After promising clinical trials, the Food and Drug Administration (FDA) has approved a drug called Saxenda for chronic weight management that will be available by prescription to overweight and obese adults.
Intended to accompany a diet and exercise plan, Saxenda is a once-daily injection of an imitation of the hormone GLP-1 (glucagon-like peptide) that tells the brain when the stomach is full.
The treatment is not without risks, amongst which include pancreatitis, gall bladder disease, hypoglycemia and changes in mood and behavior.
Side effects include upset stomach, fatigue, dizziness and abdominal pain, according to a company press release.
Saxenda joins Contrave, a similar drug that won FDA approval in early September of this year.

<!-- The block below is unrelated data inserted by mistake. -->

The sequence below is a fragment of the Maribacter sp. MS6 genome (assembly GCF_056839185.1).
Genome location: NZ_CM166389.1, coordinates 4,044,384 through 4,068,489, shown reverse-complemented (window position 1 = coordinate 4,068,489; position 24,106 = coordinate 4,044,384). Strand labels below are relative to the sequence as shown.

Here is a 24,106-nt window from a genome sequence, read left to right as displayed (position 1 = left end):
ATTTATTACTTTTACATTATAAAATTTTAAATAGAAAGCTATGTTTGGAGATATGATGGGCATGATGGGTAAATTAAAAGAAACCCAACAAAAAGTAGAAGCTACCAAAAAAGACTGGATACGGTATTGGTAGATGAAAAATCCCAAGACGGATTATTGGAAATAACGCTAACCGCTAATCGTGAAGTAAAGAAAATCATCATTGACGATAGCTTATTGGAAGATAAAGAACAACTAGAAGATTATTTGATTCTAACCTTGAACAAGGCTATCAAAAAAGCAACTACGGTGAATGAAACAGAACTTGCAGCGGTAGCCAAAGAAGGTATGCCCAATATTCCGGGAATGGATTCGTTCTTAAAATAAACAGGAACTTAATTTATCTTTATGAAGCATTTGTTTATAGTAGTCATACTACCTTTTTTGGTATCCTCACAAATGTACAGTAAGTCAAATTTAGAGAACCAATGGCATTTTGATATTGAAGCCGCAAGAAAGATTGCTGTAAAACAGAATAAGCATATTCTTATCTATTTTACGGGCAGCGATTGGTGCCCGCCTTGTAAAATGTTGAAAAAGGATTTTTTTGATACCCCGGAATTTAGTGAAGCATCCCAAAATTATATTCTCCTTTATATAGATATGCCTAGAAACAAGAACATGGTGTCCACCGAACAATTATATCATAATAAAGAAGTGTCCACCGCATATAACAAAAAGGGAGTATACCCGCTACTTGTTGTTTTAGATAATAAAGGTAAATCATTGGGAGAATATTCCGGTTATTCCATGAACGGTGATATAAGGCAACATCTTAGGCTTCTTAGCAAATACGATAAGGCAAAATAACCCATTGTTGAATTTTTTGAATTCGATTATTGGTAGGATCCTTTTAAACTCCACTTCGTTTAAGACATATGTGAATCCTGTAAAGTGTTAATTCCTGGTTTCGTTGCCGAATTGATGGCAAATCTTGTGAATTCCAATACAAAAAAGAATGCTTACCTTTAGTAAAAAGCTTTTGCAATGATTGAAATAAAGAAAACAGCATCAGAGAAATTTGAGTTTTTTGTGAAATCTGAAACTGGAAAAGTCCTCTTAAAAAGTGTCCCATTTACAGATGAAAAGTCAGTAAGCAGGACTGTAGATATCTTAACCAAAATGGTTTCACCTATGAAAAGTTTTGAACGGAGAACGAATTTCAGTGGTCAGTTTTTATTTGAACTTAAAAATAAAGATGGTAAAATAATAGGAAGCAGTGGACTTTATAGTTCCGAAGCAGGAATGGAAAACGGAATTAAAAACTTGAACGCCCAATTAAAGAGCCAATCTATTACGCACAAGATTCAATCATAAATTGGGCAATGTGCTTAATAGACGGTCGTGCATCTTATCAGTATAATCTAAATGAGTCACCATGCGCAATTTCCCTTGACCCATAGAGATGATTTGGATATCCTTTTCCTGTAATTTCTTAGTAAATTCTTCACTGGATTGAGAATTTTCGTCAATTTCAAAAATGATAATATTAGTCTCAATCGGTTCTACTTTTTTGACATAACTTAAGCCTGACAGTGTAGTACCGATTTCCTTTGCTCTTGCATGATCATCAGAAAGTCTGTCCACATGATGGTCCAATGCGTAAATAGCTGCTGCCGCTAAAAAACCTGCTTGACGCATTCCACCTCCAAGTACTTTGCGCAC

Like Saxenda, Contrave must be used accompanied by a diet and exercise program, although treatment contains two medicines called naltrexone HCl and bupropion HCl that work together to suppress hunger.
Also like Saxenda, the medication is not for everyone, and those interested should speak with their doctor about whether medication is the appropriate way to address their weight problems.
Contrave is currently under review by the European Medicines Agency (EMA) for approval in Europe.